Skip to Content
Trusted Defense For Las Vegas Criminal Cases

Comparing Child Abuse, Endangerement, and Neglect Charges in Las Vegas


Domestic violence charges in Las Vegas cover a wide variety of crimes and offenses. They include everything from spousal abuse to severe physical assault on the entire family. There is also a plethora of violence cases related to children and youths.

However, some defendants can get confused about what kind of child abuse charges they may be dealing with. After all, it is a broad category of different offenses with their own focuses. Let’s try three of the more common charges in Las Vegas: child abuse, child endangerment, and child neglect.

Differentiating the Three

Broadly speaking, all three are crimes directed against a child. The means, however, vary greatly between all three.

  • CHILD ABUSE involves inflicting justifiable physical, mental, and/or emotional pain on a minor under 18 years of age. This means that the defendant interacted directly with the victim, on a regular basis in most cases. This can also involve sexual exploitation.
  • CHILD NEGLECT means that the defendant failed to care for a child’s necessities for a time. The severity of this crime depends on how long the neglect went on. Neglect also involves providing inappropriate care for a child.
  • CHILD ENDANGERMENT has the defendant putting the child in a risky situation that can potentially lead to serious injury or death. This can either be intentional or unintentional, depending on the circumstances. For example, the defendant either left the child in a room with a dangerous weapon or put them in the company of a known pedophile.

Do They Have Different Penalties?

Despite the different categories, all three charges share the same general penalties, with the same escalation dependent on the severity of the crime. The distinction depends on whether or not the defendant committed the crime willingly, whether or not sexual abuse happened, or whether or not the child suffered significant harm.

An intentional act that leads to harm on the child is classified as a category B felony, and can lead to between two and twenty years in a state prison. However, if sexual abuse was involved, the charge is automatically escalated to a category A felony, which equates to a life sentence with possibility of parole after fifteen years, and registration to the sex offender registry.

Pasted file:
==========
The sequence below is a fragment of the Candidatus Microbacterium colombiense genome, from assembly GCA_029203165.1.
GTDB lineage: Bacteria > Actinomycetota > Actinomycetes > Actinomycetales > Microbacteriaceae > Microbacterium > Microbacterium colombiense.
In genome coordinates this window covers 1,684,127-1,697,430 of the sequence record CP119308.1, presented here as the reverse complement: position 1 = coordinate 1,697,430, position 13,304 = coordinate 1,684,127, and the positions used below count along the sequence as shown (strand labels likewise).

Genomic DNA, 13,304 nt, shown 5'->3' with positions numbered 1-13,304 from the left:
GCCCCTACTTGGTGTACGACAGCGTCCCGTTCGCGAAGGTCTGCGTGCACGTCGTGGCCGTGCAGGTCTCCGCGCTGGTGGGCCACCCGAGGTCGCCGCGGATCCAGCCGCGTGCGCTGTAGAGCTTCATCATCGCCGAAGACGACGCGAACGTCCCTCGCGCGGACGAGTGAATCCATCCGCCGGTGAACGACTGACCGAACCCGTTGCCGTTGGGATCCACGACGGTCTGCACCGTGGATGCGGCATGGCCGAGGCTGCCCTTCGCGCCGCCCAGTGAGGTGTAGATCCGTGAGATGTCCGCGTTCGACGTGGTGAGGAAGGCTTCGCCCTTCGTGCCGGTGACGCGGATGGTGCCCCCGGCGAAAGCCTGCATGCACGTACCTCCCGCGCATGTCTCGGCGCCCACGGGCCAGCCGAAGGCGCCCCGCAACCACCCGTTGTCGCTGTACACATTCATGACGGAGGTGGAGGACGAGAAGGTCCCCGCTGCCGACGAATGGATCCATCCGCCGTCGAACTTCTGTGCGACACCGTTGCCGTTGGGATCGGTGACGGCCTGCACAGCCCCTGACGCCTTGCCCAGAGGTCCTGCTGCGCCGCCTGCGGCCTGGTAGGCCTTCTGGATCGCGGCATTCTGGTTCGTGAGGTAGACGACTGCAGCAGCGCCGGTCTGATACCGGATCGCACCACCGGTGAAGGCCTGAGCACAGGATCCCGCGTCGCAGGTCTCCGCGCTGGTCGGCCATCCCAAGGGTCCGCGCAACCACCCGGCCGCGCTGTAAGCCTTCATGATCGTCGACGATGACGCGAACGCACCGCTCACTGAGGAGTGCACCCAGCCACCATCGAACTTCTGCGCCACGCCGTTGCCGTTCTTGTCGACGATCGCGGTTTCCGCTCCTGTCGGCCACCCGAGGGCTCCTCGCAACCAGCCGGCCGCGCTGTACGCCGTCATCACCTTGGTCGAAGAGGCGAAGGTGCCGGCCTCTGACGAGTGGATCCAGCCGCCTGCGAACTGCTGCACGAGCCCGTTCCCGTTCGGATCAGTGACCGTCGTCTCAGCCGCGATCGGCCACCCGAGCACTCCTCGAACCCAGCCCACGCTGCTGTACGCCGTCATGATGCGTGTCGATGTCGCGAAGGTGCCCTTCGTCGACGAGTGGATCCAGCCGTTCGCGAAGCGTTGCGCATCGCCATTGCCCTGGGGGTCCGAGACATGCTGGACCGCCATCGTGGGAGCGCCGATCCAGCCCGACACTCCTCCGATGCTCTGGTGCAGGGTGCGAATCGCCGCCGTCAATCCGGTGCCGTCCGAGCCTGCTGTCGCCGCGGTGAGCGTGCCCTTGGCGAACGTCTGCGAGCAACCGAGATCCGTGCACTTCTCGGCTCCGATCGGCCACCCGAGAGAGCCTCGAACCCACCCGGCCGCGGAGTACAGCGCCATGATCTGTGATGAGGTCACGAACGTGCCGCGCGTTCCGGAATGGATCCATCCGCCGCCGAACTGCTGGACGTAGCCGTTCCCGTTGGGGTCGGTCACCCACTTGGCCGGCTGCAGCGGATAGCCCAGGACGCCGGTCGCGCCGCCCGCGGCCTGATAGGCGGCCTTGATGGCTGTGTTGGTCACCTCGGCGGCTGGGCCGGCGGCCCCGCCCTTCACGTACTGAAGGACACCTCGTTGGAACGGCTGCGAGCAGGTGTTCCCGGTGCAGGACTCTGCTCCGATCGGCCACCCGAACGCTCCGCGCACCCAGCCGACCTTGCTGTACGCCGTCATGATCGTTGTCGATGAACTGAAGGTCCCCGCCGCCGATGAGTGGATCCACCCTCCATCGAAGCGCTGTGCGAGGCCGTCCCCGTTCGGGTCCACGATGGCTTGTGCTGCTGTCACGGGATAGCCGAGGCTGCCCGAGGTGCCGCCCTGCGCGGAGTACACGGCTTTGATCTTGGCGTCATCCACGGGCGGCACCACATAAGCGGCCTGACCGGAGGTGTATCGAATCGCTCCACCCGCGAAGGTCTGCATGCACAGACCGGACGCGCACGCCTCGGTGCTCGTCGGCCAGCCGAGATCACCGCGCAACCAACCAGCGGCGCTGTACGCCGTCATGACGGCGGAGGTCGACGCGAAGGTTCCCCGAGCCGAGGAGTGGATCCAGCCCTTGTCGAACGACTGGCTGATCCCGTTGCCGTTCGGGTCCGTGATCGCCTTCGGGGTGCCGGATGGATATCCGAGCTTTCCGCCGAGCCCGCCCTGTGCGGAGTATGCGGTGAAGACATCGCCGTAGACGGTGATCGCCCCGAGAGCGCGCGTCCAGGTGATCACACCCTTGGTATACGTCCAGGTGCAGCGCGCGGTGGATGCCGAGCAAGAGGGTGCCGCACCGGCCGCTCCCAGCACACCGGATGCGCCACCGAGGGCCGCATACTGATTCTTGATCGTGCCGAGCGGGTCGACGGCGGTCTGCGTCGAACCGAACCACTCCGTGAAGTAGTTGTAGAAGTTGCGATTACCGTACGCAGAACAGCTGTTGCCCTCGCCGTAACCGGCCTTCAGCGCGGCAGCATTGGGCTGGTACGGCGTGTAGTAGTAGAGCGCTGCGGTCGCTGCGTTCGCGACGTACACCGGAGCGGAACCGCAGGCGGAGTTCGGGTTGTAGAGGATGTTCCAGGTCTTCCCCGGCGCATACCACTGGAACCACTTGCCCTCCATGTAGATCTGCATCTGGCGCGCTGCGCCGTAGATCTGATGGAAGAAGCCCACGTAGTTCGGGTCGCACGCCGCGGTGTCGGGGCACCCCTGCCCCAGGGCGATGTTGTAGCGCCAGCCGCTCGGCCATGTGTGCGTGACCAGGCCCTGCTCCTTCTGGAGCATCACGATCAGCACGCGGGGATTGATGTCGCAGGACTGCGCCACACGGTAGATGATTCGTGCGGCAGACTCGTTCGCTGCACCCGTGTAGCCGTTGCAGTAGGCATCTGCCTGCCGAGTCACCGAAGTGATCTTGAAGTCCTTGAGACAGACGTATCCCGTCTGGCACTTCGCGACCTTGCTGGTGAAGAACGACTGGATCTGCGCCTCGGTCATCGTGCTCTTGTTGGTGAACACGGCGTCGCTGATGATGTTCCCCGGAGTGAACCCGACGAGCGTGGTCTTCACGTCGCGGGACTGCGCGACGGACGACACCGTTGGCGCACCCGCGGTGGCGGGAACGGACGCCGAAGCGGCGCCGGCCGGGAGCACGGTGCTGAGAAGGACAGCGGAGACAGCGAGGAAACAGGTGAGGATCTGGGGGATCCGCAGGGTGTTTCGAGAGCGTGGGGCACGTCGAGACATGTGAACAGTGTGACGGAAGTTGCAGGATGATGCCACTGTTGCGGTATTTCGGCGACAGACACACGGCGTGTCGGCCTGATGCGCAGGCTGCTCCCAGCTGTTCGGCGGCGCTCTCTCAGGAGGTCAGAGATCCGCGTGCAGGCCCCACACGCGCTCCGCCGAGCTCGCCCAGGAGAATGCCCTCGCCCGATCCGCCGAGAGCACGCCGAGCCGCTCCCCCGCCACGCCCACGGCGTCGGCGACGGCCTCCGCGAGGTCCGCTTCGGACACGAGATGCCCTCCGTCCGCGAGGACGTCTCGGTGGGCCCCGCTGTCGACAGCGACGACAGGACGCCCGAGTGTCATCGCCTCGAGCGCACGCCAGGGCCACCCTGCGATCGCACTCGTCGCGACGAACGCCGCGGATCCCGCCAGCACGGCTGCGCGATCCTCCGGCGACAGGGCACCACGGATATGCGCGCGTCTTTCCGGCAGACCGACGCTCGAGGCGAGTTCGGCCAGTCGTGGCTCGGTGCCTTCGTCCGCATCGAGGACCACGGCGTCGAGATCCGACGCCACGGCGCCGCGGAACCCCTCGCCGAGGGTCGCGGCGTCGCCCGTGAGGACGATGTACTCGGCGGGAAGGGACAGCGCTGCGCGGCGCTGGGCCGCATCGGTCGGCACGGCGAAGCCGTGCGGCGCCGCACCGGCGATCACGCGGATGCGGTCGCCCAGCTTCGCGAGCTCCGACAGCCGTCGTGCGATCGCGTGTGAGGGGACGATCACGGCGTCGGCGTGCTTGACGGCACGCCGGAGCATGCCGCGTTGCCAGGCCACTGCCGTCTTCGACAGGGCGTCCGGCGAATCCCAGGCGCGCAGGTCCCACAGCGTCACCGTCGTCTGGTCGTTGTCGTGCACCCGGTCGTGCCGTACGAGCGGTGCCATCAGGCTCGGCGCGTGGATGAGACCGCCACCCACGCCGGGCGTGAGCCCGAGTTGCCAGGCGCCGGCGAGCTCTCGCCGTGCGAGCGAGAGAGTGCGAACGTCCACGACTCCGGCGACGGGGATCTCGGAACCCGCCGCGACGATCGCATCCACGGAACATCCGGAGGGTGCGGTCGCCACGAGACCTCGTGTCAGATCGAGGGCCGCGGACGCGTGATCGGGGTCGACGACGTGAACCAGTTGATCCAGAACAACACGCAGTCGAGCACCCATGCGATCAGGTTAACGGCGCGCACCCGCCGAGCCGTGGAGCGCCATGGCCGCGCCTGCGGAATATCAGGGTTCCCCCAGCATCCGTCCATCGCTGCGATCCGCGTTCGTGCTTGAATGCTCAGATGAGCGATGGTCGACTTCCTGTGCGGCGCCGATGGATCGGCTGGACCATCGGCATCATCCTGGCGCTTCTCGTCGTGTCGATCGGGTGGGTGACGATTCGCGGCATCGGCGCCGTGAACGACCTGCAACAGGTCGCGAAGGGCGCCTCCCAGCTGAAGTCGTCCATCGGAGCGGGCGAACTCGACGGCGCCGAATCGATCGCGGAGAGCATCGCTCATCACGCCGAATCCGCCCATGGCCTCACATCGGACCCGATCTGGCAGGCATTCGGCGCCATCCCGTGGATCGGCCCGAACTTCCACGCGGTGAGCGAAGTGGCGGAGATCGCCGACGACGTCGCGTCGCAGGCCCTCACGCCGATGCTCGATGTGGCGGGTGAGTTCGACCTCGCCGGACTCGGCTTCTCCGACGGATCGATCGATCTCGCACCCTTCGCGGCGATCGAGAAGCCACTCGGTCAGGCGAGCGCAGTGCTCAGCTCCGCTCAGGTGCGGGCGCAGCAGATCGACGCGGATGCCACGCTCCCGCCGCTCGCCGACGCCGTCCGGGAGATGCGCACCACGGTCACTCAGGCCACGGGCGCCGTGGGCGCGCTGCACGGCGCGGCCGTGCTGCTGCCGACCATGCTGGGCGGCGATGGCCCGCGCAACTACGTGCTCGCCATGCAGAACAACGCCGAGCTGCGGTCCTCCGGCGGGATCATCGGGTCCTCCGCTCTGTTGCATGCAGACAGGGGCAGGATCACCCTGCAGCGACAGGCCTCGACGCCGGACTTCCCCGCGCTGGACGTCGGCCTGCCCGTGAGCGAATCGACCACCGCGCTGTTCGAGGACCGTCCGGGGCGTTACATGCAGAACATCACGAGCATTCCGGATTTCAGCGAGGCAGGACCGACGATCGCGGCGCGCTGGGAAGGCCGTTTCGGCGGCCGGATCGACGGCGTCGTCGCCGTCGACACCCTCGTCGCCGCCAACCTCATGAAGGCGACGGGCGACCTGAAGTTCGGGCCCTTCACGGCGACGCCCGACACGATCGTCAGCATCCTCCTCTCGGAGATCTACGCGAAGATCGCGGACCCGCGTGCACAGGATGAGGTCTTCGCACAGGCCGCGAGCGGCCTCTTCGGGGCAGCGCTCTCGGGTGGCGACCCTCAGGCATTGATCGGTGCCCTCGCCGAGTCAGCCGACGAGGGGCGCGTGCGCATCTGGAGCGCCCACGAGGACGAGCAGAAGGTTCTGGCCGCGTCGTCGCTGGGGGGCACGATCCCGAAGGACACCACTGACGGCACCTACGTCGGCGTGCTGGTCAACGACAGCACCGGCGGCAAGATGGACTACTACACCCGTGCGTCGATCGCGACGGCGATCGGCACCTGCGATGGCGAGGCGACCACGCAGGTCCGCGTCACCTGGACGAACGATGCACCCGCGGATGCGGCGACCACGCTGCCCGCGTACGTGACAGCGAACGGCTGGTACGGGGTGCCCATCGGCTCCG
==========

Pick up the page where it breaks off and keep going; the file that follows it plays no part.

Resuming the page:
An intentional act with no harm on the child is classified as a category B felony so long as there were no prior convictions. This can put the defendant in state prison between one to six years. A repeat offense equates to between two and fifteen years.

An unintentional act that leads to harm for the victim equates to a category B felony, sending the defendant to prison for a maximum of 20 years. If the child was also abused sexually, the penalty involves a life sentence with parole after a decade, and registration in the state’s sexual offenders list.

An unintentional act that does not cause harm to the victim only counts as a gross misdemeanor so long as it is a first offense. The penalties include legal fees and/or nearly a year in jail. Repeat offenders are slapped with a category C felony and will be required to stay in prison up to five years and pay for a maximum of $10,000 in fees at the judge’s discretion.

How it Affects the Defendant

Despite their distinct circumstances, all three types of crimes against children share the same level of penalties due to related factors. The most important thing to consider here is the fact that all circumstances bar one automatically count as a felony, even for first offenders. In addition, most of the charges can lead to life behind bars once proven.

Simply put, no matter which of these a defendant is facing, the possible outcomes will be the same. Unless they can secure a not guilty verdict or have their charges dismissed, a defendant in any of these child-related cases will have a difficult life ahead of them.

Don’t underestimate any child-related charge! They all have severe consequences even for first offenders. Seek the assistance of a veteran defense attorney to help you out.

Share To: